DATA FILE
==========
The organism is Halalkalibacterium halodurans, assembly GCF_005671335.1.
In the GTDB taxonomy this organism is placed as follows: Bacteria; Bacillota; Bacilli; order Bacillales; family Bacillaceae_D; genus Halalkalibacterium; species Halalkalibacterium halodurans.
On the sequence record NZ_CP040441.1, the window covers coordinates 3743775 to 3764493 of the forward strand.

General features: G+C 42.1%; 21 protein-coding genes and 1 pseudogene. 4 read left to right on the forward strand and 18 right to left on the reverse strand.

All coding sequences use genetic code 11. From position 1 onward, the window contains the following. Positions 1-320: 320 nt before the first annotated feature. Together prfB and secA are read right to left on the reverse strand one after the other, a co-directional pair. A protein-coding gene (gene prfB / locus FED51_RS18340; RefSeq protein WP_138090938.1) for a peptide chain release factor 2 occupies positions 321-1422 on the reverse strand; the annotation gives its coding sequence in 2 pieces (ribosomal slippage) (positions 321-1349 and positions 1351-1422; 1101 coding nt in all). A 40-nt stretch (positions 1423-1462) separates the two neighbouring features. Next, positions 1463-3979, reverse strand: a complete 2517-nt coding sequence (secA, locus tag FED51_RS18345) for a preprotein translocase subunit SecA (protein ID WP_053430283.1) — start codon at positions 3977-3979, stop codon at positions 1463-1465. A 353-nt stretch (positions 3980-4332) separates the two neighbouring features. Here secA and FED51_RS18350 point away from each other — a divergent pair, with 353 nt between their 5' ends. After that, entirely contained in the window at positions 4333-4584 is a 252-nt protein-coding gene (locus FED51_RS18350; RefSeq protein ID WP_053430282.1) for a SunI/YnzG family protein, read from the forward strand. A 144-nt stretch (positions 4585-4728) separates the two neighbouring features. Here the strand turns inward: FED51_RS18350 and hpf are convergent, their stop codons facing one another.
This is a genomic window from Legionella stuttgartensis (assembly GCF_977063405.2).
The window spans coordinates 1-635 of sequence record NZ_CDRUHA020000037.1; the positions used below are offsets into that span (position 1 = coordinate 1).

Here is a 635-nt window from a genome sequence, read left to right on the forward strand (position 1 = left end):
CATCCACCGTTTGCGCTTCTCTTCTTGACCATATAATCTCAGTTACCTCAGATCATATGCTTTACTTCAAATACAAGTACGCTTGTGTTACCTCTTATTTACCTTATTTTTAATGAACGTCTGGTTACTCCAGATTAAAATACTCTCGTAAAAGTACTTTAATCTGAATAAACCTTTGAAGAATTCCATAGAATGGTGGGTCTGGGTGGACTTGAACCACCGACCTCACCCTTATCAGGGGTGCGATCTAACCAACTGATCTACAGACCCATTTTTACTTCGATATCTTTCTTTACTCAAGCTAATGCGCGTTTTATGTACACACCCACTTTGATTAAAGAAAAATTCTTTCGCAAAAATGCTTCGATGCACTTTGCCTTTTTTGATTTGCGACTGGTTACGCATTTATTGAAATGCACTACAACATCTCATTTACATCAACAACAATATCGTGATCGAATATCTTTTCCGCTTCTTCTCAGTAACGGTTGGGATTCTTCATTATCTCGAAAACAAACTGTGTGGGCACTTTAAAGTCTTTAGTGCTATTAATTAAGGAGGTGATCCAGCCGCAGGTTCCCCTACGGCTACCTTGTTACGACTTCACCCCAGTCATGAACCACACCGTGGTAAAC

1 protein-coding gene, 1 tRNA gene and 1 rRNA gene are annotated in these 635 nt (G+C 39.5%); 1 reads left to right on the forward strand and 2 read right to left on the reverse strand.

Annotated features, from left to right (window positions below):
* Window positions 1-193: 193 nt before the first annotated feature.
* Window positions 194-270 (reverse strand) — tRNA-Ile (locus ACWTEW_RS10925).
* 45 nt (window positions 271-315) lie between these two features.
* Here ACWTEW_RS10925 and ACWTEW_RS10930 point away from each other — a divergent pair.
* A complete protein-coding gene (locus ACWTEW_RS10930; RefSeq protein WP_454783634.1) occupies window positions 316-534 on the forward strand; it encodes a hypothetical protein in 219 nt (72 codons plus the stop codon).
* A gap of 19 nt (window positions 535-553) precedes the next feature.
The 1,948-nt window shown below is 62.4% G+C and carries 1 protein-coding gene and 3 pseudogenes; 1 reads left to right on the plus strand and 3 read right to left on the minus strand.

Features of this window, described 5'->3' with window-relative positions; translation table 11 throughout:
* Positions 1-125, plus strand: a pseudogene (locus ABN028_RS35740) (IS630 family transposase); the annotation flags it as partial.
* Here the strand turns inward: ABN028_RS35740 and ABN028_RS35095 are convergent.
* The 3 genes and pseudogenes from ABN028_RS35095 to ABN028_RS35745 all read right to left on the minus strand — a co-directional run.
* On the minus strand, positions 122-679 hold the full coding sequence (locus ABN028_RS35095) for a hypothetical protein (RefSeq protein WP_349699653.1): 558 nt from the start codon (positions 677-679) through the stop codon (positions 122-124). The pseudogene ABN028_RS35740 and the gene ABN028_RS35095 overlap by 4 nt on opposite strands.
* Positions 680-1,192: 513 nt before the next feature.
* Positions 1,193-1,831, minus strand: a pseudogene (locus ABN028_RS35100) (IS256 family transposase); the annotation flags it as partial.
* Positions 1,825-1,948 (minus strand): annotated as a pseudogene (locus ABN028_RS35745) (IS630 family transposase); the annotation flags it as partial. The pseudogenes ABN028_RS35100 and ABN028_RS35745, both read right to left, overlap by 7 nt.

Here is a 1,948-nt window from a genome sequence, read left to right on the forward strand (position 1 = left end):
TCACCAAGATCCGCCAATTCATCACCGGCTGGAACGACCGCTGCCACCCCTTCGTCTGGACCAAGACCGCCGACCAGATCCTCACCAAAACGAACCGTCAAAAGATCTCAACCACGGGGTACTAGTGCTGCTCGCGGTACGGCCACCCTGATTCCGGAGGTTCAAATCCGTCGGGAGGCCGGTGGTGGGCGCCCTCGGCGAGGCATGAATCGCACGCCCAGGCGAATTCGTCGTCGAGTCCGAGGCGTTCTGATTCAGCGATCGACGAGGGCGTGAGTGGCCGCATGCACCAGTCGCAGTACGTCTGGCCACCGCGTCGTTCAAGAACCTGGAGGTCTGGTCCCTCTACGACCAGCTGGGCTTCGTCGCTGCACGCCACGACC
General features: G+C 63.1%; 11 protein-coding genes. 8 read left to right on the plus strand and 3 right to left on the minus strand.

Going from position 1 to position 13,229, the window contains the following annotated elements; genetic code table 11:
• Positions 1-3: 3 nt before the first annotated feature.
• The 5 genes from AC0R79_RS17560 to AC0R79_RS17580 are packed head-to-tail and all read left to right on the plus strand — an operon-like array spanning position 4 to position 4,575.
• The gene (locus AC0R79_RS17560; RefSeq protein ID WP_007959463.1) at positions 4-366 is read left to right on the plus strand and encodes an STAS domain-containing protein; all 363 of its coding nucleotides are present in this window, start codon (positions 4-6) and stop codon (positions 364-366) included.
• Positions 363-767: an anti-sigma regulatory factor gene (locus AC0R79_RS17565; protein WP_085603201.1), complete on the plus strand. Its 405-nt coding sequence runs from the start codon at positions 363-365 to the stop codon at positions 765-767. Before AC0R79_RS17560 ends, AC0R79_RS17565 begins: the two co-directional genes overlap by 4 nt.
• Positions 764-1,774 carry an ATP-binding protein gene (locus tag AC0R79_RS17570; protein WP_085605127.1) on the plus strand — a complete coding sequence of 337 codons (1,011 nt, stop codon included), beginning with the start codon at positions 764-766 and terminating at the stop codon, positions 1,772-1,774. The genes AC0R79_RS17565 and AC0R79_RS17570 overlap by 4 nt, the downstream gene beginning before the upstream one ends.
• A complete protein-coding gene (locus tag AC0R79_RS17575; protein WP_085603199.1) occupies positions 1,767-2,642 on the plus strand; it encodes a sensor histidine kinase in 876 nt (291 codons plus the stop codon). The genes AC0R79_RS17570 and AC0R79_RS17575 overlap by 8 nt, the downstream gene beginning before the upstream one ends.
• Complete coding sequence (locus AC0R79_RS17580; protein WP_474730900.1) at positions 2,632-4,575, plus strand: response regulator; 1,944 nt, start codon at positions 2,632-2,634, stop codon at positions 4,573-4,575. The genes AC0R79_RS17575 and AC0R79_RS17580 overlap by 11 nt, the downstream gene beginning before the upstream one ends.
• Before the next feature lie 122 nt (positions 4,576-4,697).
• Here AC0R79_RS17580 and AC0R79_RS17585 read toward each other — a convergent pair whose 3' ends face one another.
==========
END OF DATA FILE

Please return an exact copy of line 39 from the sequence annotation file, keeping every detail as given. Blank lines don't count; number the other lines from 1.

• Here AC0R79_RS17580 and AC0R79_RS17585 read toward each other — a convergent pair whose 3' ends face one another.